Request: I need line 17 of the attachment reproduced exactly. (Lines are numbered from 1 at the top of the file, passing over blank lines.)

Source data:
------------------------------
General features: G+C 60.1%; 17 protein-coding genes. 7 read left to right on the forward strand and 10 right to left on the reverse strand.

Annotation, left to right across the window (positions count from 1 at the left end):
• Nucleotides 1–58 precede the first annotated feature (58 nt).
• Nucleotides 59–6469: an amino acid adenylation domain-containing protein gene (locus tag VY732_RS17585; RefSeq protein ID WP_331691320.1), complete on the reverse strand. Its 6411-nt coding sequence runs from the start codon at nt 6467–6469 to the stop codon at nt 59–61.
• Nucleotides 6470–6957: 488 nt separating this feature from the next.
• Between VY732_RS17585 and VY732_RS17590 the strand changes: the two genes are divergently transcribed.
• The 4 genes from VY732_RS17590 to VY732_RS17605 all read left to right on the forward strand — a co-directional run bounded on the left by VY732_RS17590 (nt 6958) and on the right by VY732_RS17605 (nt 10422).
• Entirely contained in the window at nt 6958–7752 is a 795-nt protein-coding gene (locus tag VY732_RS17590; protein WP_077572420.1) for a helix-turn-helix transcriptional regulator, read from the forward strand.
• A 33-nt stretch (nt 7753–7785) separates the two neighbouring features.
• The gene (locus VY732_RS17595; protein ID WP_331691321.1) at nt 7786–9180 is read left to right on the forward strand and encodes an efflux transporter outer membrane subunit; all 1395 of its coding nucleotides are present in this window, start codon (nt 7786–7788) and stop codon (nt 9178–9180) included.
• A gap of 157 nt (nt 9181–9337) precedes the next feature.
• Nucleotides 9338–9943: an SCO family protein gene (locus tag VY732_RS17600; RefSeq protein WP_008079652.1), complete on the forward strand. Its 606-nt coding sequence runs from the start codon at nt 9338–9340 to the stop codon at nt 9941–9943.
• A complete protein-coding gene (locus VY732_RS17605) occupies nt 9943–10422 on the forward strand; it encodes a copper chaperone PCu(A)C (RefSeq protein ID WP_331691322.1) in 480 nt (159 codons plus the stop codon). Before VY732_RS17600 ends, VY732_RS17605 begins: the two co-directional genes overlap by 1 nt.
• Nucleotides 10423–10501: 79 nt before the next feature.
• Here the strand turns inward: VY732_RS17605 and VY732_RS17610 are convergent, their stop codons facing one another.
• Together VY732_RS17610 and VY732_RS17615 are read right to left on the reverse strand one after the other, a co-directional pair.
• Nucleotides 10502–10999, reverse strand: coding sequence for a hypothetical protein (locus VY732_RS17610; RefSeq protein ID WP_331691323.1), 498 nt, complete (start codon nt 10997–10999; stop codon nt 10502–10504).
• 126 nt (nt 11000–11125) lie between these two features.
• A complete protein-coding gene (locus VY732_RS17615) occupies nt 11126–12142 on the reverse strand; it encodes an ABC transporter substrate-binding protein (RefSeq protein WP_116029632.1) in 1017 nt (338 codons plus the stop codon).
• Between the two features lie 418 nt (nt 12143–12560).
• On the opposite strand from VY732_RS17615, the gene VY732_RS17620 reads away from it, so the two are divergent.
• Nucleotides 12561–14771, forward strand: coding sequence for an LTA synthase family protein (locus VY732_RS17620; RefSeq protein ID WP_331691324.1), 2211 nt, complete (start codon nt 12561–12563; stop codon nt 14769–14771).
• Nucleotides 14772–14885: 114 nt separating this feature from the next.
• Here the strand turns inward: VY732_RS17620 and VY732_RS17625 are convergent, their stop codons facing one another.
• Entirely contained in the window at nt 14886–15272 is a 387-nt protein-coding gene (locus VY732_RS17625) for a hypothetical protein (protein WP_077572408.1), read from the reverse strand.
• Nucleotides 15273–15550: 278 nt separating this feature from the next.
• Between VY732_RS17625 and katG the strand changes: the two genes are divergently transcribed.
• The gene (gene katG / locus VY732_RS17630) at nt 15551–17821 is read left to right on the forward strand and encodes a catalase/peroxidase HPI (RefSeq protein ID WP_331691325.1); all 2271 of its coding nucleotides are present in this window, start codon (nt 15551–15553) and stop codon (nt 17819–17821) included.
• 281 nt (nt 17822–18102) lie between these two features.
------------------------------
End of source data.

• Nucleotides 10502–10999, reverse strand: coding sequence for a hypothetical protein (locus VY732_RS17610; RefSeq protein ID WP_331691323.1), 498 nt, complete (start codon nt 10997–10999; stop codon nt 10502–10504).